In negligent security claims, the new law creates a presumption against liability for the owner or operator of a “multifamily residential property” in connection with criminal acts committed on the property by third parties, if the owner or operator demonstrates “substantial compliance” with certain security measures designated by the statute. These measures include periodic crime assessments and crime and safety training for employees, as well as equipping the property with security cameras, lighted parking lots and other common areas, deadbolts and locking devices on dwelling doors and windows, peepholes, and locked gates along pool fence areas. This change will provide a potent defense where the property owner can demonstrate their compliance with the statute.
Finally, the law shortens the statute of limitations for negligence actions from four years to two years. This shortened timeline is expected to cause plaintiffs to evaluate and file their claims sooner, increase the ability to obtain evidence and testimony, and create incentive to settle where liability is contested. However, it only applies to claims accruing after the law’s effective date. This means the date of injury will be important in evaluating new negligence lawsuits, as injuries occurring prior to March 24, 2023 will generally be subject to the old four-year timeframe.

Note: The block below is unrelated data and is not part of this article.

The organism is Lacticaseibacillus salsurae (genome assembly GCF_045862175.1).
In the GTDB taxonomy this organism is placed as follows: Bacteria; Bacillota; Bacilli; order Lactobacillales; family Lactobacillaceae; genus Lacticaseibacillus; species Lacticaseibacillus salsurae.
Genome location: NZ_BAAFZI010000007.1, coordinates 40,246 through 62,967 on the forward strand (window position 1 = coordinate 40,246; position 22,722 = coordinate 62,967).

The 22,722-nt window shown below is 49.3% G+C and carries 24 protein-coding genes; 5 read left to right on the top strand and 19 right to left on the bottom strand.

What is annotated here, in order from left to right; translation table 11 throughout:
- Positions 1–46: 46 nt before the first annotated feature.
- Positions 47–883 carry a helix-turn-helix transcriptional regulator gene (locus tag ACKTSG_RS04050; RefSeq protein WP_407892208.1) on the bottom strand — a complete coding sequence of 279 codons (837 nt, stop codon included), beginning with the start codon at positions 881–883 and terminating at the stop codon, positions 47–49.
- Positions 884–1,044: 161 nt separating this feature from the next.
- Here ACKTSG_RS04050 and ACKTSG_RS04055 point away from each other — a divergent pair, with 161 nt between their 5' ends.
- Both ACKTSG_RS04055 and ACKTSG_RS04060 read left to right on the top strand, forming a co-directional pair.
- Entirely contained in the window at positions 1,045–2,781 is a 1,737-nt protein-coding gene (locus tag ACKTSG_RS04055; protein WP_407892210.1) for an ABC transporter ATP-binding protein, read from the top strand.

Medical expenses and letters of protection.
Several recent cases, including from the Florida Supreme Court, have addressed the issue of the proper measure of a plaintiff’s recovery for past and future medical expenses where full amount of the plaintiff’s bills were satisfied for a lesser amount. Until now, plaintiffs were generally permitted to introduce the full amount of their medical bills into evidence, without consideration of what was actually paid. Adjustments or reductions were addressed via post-trial setoffs, except in cases involving Medicare or Medicaid, in which only the amount actually paid to the medical provider was admissible. Some opinions expressed discomfort with this system, finding it incompatible with the principal that compensatory damages should address losses the plaintiff actually sustained.